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Randy Houser

 
Randy Houser is a man refreshed. “I don’t know how it happened, but everything in my life has started lining up,” says the Lake, Mississippi native. “I must have done somebody right in the

past.”  Those positive vibes of renewal ripple through Houser’s newest single “Runnin’ Outta  Moonlight” and “How Country Feels,” his first radio No. 1 and Gold® certified title track from

Stoney Creek Records debut, How Country Feels, which hit stores on Tuesday, January 22, 2013.  The title track was his fastest-rising single to-date on the country radio charts and sparked a

wildfire of accolades and media appearances including: CONAN, NBC Nightly News, NBC  Weekend Today, CBS’s “On The Couch,” FOX & Friends, Better TV and many more. “It was the

obvious choice for a lead-off,” Houser says of “How Country Feels.” “It caught my ear the first  time I heard it—like, ‘I wanna hear that again.’”  Houser cut How Country Feels with producer Derek George, a long-time friend and fellow Mississippian he had wanted to work with for over a decade. It’s been called “a buoyant, hookfilled outing” (Washington Post) that’s infused with “ a balance of revelry and introspection” (Milwaukee Journal-Sentinel) and shows off Randy’s powerhouse voice, hailed

“one of the best in Nashville” by Great American Country (GAC) and numerous other critics.  Houser’s past contains no shortage of achievement, as it includes multiple nominations for ACM

and CMA Awards, a No. 2 single in the form of “Boots On,” and songwriting credits for major names such as Trace Adkins, Justin Moore and Chris Young. In 2008—mere months after the

release of his debut single, “Anything Goes”—Houser was even asked by David Letterman himself to appear on the Late Show. The singer’s first full-length, Anything Goes, came out later

that year, followed in 2010 by They Call Me Cadillac which spawned hit “Whistlin’ Dixie,” and fan-favorite “A Man Like Me.”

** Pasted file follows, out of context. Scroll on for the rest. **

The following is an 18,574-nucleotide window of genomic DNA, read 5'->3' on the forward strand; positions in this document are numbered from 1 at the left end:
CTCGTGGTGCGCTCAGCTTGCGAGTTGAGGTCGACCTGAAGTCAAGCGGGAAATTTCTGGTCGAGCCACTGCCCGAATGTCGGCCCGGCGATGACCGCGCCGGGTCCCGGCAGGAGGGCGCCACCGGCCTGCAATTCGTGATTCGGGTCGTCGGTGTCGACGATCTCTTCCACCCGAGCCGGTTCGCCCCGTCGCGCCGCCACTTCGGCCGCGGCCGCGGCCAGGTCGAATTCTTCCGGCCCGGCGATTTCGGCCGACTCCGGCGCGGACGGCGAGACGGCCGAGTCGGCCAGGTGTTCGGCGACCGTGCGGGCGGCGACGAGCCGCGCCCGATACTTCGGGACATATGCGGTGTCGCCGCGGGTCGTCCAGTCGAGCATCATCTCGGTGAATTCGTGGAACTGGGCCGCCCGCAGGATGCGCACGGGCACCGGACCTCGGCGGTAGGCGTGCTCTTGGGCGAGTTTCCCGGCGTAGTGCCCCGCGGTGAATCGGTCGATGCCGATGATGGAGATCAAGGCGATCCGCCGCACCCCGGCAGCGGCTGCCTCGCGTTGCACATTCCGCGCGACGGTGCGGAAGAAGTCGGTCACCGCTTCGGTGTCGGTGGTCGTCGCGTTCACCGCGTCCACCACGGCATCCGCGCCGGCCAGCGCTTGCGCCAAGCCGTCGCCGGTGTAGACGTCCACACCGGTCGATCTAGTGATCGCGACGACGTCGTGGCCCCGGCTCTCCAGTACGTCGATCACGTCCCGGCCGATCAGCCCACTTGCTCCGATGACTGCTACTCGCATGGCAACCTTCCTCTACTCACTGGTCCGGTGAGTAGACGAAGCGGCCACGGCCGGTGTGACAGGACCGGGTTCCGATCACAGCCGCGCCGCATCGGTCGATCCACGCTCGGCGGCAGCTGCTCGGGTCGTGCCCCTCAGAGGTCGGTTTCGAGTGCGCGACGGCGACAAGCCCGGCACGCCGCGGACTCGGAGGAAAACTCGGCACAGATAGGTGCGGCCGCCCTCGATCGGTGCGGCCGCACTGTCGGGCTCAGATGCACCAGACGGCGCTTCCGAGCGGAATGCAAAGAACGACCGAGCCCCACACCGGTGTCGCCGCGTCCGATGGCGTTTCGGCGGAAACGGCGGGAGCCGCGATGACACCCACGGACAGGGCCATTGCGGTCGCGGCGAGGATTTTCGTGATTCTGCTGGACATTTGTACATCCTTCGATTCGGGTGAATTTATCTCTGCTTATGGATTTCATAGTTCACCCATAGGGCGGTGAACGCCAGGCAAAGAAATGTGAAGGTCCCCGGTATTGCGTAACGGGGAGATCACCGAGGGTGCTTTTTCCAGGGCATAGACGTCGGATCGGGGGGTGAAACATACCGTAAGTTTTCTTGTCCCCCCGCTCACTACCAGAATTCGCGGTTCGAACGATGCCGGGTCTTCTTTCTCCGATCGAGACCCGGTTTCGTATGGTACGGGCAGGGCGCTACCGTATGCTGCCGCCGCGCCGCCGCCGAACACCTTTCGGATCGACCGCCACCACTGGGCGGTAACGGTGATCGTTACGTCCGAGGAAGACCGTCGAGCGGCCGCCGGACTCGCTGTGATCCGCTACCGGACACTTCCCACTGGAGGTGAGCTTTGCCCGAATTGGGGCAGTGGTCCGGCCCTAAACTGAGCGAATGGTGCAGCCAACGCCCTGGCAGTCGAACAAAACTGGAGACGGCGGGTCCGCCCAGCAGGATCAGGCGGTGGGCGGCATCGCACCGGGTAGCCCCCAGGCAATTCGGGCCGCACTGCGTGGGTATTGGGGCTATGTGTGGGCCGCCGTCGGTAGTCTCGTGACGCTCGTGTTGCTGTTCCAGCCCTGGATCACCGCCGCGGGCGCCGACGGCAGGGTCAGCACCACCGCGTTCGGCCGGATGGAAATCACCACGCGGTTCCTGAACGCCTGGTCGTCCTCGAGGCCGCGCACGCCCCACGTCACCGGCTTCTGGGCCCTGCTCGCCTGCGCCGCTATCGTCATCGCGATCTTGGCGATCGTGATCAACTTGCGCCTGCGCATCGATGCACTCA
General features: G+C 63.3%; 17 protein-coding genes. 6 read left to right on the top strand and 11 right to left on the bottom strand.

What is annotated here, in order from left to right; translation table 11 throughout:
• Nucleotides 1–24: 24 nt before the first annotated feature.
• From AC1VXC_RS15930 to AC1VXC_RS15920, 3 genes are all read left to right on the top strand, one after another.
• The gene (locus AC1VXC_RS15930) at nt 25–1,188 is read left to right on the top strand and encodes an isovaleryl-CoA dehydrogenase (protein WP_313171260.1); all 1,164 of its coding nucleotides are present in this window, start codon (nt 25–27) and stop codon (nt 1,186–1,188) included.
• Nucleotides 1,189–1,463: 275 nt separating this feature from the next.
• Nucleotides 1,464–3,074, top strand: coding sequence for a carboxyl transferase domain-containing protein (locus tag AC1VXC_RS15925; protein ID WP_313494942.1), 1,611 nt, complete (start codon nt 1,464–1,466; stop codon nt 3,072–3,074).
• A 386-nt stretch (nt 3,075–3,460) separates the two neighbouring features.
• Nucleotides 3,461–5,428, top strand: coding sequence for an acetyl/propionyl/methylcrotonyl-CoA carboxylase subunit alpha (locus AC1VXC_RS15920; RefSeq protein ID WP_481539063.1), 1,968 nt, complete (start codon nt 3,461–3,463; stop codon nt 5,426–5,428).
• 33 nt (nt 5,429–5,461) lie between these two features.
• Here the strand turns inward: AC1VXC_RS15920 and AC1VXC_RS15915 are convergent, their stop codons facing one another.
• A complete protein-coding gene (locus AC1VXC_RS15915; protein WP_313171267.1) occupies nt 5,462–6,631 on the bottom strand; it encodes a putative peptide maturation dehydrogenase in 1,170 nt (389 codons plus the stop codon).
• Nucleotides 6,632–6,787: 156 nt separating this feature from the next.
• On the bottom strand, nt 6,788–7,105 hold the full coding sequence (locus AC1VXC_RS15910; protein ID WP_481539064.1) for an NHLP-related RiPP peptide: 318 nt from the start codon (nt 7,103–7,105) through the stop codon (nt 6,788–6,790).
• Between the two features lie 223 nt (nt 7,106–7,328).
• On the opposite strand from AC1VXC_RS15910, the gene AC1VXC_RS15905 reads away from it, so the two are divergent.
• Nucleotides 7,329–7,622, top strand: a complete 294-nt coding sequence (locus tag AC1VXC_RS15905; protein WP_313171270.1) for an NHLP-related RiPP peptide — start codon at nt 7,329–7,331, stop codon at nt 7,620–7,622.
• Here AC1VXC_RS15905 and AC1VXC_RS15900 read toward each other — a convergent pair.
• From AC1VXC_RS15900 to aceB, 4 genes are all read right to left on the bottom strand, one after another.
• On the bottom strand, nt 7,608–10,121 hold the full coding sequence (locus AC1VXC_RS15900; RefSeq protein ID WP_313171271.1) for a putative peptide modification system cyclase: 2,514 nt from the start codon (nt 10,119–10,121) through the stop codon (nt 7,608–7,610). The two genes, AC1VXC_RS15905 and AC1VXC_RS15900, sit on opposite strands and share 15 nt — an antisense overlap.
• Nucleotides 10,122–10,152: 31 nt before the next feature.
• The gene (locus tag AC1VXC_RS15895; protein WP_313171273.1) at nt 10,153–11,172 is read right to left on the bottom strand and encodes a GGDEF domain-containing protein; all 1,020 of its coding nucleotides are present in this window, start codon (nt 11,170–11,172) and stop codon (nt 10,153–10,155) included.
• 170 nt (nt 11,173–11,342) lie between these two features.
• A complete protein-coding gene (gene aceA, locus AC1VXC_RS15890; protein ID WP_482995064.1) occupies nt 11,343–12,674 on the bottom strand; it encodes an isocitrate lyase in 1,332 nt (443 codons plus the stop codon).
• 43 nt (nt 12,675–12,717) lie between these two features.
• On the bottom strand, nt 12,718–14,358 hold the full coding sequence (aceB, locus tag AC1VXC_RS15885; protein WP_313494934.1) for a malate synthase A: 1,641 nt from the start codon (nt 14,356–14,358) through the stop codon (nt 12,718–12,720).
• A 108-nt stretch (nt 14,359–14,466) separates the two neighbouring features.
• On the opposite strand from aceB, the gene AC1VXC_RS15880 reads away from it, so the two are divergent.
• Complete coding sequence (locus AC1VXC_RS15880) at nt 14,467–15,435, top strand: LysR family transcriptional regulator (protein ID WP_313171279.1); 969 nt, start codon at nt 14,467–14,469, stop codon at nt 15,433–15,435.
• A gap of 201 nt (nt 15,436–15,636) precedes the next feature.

But despite this early success, Houser now admits that he wasn’t truly happy. “It seemed like professionally things weren’t as great as they could be, and that was part of it,” he says. “But the

biggest thing was not having a homebase. I needed an anchor.” He found one last year when he started a family and welcomed his son, West. “All of a sudden it was like I had this piece that

had been missing,” he says with audible gratitude. Shortly after, Houser signed with new label home Stoney Creek Records based in Nashville, Tenn. “Everybody there feels like part of my family,” Houser says of the independent imprint, where

he happily signed following a long stretch of intensive touring. (How intensive? Think 150 shows a year.) “You walk in the door and everybody seems really happy with their job; there’s no

strife in the air. That’s really important for me to have right now. It’s comforting.”  New tracks on How Country Feels echo the single’s sunny self-assurance, including “We’re Just

Growing Younger” and “Along for the Ride,” which Houser co-wrote with Zac Brown. “We were playing a festival and I just had this song rolling around in my head,” Houser remembers of

the latter. “I stayed up till about 5 in the morning but then got stuck. So I called up Zac and we went on his bus and knocked it out of the park.”  There is contemplation, too: “Like a Cowboy” is about “me coming home for a few days, then

having to leave again,” Houser says, while “Route 3 Box 250D” provides an intimate snapshot of

the singer’s upbringing. “That one’s kind of hard to listen to,” he admits. “It hits almost too close to home.” Billboard calls the song “stunning,” and The New York Times writes, “His voice here is

almost wholly different, thicker and more throbbing, a caldron bubbling over. For a few minutes  he’s the singer Nashville won’t let him be.  As for the sound of How Country Feels, Houser says it’s his most expansive outing yet, with more bells and whistles than he’s used in the past; it also showcases the remarkable voice that led

Vince Gill to call Houser “one of the best in the new crop of country singer-songwriters” and pal Jamey Johnson to say, “I watched a blind man jump to his feet and drop his crutches the first

time he heard Randy Houser sing.”  And since the release of How Country Feels, critics have echoed those claims in reviews, with

MSN writing “Houser is hands down one of the best male vocalists in Nashville,” and quoting  Dierks Bentley as saying, “It’s kind of ridiculous how good of a singer he is.”  Still, the heart of the album—of Houser’s entire outlook right now—remains the story of a man

who’s moved through darkness into light. “I feel like I’ve reached such a special moment,” he says, and it’s a true pleasure to hear him inside it.